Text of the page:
Tuesday's news that Qualcomm (Nasdaq:
) would make an equity investment of up to $120 million in
Japan's ailing LCD panel maker Sharp (OTC:
) may herald a new generation of ultra low power displays for
Qualcomm subsidiary Pixtronix, has developed a
microelectromechanical system (
) Digital Micro Shutter (DMS) which is a low-power alternative to
the liquid crystals used to create images in liquid crystal
, "A high switching speed makes [the Pixtronix MEMS display]
suitable for applications ranging from full-speed video to
e-reader operation and Pixtronix claimed that the display offered
greater than 170 degree viewing angles, more than 3,000:1
contrast ratio and 24-bit color depth at one quarter of the power
consumption of equivalent size and resolution liquid crystal
For its part, Sharp has been promoting the IGZO display, which
uses indium gallium zinc oxide (IGZO) semiconductors instead of
silicon, which enhances image quality and reduces power
explains, "Electrons move faster in IGZO and that brings benefits
in current flow that mean the transistors can be made much
smaller. Because the size of the transistor directly affects the
size of the pixel, a smaller transistor allows for smaller pixels
and so more can be crammed in per inch than today."
PC World cited a prototype IGZO display that had 498 ppi
(pixels per inch). "That's a 50 percent increase on the 326ppi
screen used in Apple's iPhone 4S and roughly double that of the
new iPad," PC World stated.
Sharp has made no bones about seeing the IGZO display as the
key to its survival. The company had previously struck a deal
with Hon Hai Precision Industry based on the IGZO display
technology only to have that deal fall apart after Sharp's share
"Sharp is targeting to accelerate the commercialization of
MEMS displays by combining Sharp's cutting-edge IGZO technology
and Pixtronix's MEMS display technology," said Yoshisuke
Hasegawa, executive managing officer of Sharp, in a statement
announcing the investment.
"Expanding our existing relationship with Sharp to jointly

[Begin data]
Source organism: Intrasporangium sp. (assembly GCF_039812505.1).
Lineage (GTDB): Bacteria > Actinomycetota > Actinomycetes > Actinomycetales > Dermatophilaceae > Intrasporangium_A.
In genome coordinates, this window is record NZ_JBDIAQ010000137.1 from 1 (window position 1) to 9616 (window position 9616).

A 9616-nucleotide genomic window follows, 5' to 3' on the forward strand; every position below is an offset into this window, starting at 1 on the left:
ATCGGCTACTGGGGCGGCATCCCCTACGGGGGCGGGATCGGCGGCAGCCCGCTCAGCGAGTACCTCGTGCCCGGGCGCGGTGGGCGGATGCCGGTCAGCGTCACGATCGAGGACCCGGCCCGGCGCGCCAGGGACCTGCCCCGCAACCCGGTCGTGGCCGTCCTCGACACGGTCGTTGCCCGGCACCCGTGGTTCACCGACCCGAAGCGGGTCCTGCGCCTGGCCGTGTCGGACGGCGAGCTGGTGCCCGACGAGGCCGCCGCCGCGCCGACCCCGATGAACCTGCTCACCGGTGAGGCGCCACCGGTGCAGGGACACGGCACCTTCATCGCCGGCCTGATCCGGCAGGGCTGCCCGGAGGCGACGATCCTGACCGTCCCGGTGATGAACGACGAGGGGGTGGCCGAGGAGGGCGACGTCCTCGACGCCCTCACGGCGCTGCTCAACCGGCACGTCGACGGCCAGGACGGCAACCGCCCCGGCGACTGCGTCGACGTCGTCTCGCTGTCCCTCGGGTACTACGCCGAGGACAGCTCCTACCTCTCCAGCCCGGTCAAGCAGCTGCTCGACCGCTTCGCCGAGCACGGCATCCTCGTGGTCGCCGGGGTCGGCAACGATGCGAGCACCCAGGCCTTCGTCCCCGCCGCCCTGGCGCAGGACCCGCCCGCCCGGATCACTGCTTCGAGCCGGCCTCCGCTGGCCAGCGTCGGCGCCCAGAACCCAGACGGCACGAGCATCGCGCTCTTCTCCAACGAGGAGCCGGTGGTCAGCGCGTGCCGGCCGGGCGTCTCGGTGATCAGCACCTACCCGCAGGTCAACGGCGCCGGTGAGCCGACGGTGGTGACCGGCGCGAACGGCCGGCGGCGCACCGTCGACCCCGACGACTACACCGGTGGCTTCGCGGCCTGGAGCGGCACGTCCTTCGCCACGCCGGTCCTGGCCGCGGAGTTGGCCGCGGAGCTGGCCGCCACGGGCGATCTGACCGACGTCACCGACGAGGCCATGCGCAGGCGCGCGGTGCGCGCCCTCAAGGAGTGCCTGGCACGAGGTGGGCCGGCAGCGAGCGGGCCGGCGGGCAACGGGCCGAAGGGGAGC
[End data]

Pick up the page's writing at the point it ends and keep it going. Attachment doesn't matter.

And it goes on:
commercialize new MEMS display technologies will help both
companies realize their shared goal of driving high performance,
lower power displays for a variety of devices, including
smartphones and tablets," said Derek Aberle, executive vice
president and group president of Qualcomm, in the same
Sharp launched its first IGZO display smartphone, the Aquos
Phone Zeta SH-02E, in Japan on November 29. The phone is being
marketed through Japan's top cell phone carrier NTT DoCoMo (NYSE:
). According to
, Sharp will market a tablet computer with a 7-inch IGZO display
by the end of December.
The combination of Qualcomm's MEMS DMS technology with Sharp's
IGZO displays would make "always on" display technology possible
for mobile devices. This could open up an entirely new way to use
mobile devices, increasing the demand for MEMS IGZO displays.
"Today, the phone is off," Qualcomm president and CEO Steven
Mollenkopf told Bloomberg in an interview. "In the future, the
phone -- the display -- should be on all the time so you can take
advantage of the fact that it's always on, sucking down all this
information, providing all this interesting stuff."
Qualcomm's investment is expected to keep the lights on at
Sharp for the time being. It may also allow for the development
of revolutionary new mobile display devices.
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